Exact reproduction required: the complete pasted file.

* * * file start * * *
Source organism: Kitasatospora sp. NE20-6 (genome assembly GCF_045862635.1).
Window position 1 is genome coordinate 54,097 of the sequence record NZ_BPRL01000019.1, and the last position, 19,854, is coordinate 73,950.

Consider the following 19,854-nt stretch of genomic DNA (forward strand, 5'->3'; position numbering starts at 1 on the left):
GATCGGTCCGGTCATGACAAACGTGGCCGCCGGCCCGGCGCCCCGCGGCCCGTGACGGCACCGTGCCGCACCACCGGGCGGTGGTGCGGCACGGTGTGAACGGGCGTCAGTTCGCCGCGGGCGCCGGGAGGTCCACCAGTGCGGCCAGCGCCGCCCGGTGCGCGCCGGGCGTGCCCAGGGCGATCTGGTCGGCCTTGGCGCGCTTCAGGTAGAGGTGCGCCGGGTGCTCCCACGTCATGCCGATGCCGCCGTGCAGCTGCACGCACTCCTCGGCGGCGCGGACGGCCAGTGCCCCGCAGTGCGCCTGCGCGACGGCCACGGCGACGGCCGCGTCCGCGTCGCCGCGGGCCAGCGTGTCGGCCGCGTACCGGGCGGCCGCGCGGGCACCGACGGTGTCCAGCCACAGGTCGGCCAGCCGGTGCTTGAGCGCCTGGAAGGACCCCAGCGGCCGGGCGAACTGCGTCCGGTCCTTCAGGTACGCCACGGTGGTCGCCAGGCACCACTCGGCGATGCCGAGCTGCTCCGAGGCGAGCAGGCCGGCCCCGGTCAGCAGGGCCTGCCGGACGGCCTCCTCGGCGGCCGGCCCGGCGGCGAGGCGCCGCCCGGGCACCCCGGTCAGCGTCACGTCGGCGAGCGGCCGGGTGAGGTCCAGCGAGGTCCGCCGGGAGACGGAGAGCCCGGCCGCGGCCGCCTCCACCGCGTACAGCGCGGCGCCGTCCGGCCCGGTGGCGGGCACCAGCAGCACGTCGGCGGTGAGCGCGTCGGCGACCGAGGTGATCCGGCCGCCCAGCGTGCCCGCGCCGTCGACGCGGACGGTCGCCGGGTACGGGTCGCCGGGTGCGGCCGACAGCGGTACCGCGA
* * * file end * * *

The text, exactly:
Source organism: Kitasatospora sp. NE20-6 (genome assembly GCF_045862635.1).
Window position 1 is genome coordinate 54,097 of the sequence record NZ_BPRL01000019.1, and the last position, 19,854, is coordinate 73,950.

Consider the following 19,854-nt stretch of genomic DNA (forward strand, 5'->3'; position numbering starts at 1 on the left):
GATCGGTCCGGTCATGACAAACGTGGCCGCCGGCCCGGCGCCCCGCGGCCCGTGACGGCACCGTGCCGCACCACCGGGCGGTGGTGCGGCACGGTGTGAACGGGCGTCAGTTCGCCGCGGGCGCCGGGAGGTCCACCAGTGCGGCCAGCGCCGCCCGGTGCGCGCCGGGCGTGCCCAGGGCGATCTGGTCGGCCTTGGCGCGCTTCAGGTAGAGGTGCGCCGGGTGCTCCCACGTCATGCCGATGCCGCCGTGCAGCTGCACGCACTCCTCGGCGGCGCGGACGGCCAGTGCCCCGCAGTGCGCCTGCGCGACGGCCACGGCGACGGCCGCGTCCGCGTCGCCGCGGGCCAGCGTGTCGGCCGCGTACCGGGCGGCCGCGCGGGCACCGACGGTGTCCAGCCACAGGTCGGCCAGCCGGTGCTTGAGCGCCTGGAAGGACCCCAGCGGCCGGGCGAACTGCGTCCGGTCCTTCAGGTACGCCACGGTGGTCGCCAGGCACCACTCGGCGATGCCGAGCTGCTCCGAGGCGAGCAGGCCGGCCCCGGTCAGCAGGGCCTGCCGGACGGCCTCCTCGGCGGCCGGCCCGGCGGCGAGGCGCCGCCCGGGCACCCCGGTCAGCGTCACGTCGGCGAGCGGCCGGGTGAGGTCCAGCGAGGTCCGCCGGGAGACGGAGAGCCCGGCCGCGGCCGCCTCCACCGCGTACAGCGCGGCGCCGTCCGGCCCGGTGGCGGGCACCAGCAGCACGTCGGCGGTGAGCGCGTCGGCGACCGAGGTGATCCGGCCGCCCAGCGTGCCCGCGCCGTCGACGCGGACGGTCGCCGGGTACGGGTCGCCGGGTGCGGCCGACAGCGGTACCGCGA